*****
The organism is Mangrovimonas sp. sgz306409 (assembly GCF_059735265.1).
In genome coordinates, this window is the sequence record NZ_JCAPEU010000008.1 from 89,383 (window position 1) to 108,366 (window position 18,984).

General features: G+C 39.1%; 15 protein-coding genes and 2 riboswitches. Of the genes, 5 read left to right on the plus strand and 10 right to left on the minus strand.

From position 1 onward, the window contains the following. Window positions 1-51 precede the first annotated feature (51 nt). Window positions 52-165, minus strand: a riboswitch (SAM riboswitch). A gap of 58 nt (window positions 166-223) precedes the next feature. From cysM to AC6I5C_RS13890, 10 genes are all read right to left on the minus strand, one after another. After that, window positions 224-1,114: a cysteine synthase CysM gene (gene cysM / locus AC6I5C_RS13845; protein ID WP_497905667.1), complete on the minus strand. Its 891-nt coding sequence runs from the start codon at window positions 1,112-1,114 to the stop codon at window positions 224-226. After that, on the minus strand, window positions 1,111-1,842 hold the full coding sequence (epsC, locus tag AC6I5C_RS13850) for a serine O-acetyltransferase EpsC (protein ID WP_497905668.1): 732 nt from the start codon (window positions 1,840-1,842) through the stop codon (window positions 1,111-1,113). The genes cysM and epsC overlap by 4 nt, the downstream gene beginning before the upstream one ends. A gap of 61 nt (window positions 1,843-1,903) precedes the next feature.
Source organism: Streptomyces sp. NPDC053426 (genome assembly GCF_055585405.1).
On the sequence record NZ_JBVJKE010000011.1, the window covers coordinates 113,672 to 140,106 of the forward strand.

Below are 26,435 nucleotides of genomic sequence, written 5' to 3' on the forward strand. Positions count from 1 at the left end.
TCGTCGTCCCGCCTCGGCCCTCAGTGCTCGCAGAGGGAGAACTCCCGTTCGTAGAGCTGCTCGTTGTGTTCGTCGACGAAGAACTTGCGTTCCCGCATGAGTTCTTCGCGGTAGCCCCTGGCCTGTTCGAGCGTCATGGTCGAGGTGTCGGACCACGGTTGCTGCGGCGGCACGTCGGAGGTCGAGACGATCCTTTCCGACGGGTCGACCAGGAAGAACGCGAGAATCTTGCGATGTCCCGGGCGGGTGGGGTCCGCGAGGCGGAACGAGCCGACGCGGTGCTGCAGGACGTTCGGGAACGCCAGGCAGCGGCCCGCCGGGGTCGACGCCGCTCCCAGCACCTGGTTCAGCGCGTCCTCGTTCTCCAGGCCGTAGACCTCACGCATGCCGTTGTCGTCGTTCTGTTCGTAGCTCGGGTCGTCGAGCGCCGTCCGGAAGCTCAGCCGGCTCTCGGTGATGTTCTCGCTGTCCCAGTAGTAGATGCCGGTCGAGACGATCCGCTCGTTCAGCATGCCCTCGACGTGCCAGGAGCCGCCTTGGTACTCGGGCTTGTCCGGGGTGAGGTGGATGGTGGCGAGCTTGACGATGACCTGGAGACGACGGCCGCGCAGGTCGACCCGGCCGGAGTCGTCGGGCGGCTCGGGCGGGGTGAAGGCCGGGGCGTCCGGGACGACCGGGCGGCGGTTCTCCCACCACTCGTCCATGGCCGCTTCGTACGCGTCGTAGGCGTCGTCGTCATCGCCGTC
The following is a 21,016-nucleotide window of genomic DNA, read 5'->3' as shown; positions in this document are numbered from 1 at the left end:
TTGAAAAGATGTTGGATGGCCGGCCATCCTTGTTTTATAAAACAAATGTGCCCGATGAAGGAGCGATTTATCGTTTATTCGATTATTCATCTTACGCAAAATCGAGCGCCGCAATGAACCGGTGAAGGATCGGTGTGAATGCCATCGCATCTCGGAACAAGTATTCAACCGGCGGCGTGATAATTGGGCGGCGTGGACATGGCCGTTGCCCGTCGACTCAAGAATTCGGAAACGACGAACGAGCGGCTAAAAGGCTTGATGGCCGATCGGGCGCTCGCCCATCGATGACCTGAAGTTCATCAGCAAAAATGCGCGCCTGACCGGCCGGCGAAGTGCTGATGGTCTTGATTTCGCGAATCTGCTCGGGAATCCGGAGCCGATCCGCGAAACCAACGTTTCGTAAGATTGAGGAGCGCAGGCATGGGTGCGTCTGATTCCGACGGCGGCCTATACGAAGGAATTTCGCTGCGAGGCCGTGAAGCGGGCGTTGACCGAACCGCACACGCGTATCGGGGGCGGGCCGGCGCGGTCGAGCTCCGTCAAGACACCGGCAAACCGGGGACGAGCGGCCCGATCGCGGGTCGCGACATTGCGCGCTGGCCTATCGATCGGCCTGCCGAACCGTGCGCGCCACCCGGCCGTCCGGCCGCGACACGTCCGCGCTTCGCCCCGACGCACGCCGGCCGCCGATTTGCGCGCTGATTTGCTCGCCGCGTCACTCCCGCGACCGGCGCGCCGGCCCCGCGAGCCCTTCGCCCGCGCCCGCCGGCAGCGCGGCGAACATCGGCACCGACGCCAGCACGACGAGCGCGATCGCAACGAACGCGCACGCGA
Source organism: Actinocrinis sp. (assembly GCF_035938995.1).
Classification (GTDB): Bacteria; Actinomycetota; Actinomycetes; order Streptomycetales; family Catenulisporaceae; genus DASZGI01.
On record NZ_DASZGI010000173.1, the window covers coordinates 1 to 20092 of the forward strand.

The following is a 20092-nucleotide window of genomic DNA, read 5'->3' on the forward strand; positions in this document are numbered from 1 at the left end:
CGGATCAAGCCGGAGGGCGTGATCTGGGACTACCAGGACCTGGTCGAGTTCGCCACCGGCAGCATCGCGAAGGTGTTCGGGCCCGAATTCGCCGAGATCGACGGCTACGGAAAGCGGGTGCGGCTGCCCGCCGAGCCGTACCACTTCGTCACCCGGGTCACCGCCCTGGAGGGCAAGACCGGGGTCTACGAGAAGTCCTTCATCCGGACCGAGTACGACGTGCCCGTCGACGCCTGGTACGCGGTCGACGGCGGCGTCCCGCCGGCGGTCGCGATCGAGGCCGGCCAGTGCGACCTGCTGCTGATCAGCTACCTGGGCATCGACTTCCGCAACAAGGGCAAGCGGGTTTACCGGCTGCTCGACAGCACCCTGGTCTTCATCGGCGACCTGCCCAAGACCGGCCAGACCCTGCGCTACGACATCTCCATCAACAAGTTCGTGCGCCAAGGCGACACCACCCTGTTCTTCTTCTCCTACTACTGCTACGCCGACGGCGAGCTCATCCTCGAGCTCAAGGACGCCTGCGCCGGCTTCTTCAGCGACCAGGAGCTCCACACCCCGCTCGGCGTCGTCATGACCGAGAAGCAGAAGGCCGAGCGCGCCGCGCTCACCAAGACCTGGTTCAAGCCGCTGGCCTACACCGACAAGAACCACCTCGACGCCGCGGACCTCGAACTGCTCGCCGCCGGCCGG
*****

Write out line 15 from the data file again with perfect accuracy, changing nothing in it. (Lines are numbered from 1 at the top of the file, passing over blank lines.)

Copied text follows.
CGGATCAAGCCGGAGGGCGTGATCTGGGACTACCAGGACCTGGTCGAGTTCGCCACCGGCAGCATCGCGAAGGTGTTCGGGCCCGAATTCGCCGAGATCGACGGCTACGGAAAGCGGGTGCGGCTGCCCGCCGAGCCGTACCACTTCGTCACCCGGGTCACCGCCCTGGAGGGCAAGACCGGGGTCTACGAGAAGTCCTTCATCCGGACCGAGTACGACGTGCCCGTCGACGCCTGGTACGCGGTCGACGGCGGCGTCCCGCCGGCGGTCGCGATCGAGGCCGGCCAGTGCGACCTGCTGCTGATCAGCTACCTGGGCATCGACTTCCGCAACAAGGGCAAGCGGGTTTACCGGCTGCTCGACAGCACCCTGGTCTTCATCGGCGACCTGCCCAAGACCGGCCAGACCCTGCGCTACGACATCTCCATCAACAAGTTCGTGCGCCAAGGCGACACCACCCTGTTCTTCTTCTCCTACTACTGCTACGCCGACGGCGAGCTCATCCTCGAGCTCAAGGACGCCTGCGCCGGCTTCTTCAGCGACCAGGAGCTCCACACCCCGCTCGGCGTCGTCATGACCGAGAAGCAGAAGGCCGAGCGCGCCGCGCTCACCAAGACCTGGTTCAAGCCGCTGGCCTACACCGACAAGAACCACCTCGACGCCGCGGACCTCGAACTGCTCGCCGCCGGCCGG